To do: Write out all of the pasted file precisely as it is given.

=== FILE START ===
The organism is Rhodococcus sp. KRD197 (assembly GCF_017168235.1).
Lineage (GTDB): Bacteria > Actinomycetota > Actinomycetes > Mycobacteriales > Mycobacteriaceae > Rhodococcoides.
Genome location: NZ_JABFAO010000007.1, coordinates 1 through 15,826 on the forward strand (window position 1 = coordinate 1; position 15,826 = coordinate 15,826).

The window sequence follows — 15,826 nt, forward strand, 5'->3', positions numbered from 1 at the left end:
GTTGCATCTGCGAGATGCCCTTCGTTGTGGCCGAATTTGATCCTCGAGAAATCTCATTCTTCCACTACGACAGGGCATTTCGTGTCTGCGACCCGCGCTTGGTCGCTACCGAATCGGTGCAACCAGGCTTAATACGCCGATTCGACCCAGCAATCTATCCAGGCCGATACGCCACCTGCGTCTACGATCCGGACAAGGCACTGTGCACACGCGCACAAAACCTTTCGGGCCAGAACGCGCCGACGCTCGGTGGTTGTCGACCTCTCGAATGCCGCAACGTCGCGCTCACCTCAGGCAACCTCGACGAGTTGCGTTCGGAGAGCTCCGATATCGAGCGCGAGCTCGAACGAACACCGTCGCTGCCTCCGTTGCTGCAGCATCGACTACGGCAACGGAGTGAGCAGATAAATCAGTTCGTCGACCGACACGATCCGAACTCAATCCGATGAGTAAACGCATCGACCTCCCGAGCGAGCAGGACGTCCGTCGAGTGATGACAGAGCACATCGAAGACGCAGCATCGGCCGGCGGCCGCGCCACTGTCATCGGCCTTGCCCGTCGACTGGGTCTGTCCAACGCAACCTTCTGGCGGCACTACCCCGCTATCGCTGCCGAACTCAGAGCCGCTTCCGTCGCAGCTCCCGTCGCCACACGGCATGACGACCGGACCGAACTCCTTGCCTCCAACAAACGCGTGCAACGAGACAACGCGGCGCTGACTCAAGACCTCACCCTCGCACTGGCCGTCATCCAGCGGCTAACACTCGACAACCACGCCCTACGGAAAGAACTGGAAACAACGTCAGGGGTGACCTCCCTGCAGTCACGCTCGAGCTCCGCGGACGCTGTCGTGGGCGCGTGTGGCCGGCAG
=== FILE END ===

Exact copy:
The organism is Rhodococcus sp. KRD197 (assembly GCF_017168235.1).
Lineage (GTDB): Bacteria > Actinomycetota > Actinomycetes > Mycobacteriales > Mycobacteriaceae > Rhodococcoides.
Genome location: NZ_JABFAO010000007.1, coordinates 1 through 15,826 on the forward strand (window position 1 = coordinate 1; position 15,826 = coordinate 15,826).

The window sequence follows — 15,826 nt, forward strand, 5'->3', positions numbered from 1 at the left end:
GTTGCATCTGCGAGATGCCCTTCGTTGTGGCCGAATTTGATCCTCGAGAAATCTCATTCTTCCACTACGACAGGGCATTTCGTGTCTGCGACCCGCGCTTGGTCGCTACCGAATCGGTGCAACCAGGCTTAATACGCCGATTCGACCCAGCAATCTATCCAGGCCGATACGCCACCTGCGTCTACGATCCGGACAAGGCACTGTGCACACGCGCACAAAACCTTTCGGGCCAGAACGCGCCGACGCTCGGTGGTTGTCGACCTCTCGAATGCCGCAACGTCGCGCTCACCTCAGGCAACCTCGACGAGTTGCGTTCGGAGAGCTCCGATATCGAGCGCGAGCTCGAACGAACACCGTCGCTGCCTCCGTTGCTGCAGCATCGACTACGGCAACGGAGTGAGCAGATAAATCAGTTCGTCGACCGACACGATCCGAACTCAATCCGATGAGTAAACGCATCGACCTCCCGAGCGAGCAGGACGTCCGTCGAGTGATGACAGAGCACATCGAAGACGCAGCATCGGCCGGCGGCCGCGCCACTGTCATCGGCCTTGCCCGTCGACTGGGTCTGTCCAACGCAACCTTCTGGCGGCACTACCCCGCTATCGCTGCCGAACTCAGAGCCGCTTCCGTCGCAGCTCCCGTCGCCACACGGCATGACGACCGGACCGAACTCCTTGCCTCCAACAAACGCGTGCAACGAGACAACGCGGCGCTGACTCAAGACCTCACCCTCGCACTGGCCGTCATCCAGCGGCTAACACTCGACAACCACGCCCTACGGAAAGAACTGGAAACAACGTCAGGGGTGACCTCCCTGCAGTCACGCTCGAGCTCCGCGGACGCTGTCGTGGGCGCGTGTGGCCGGCAG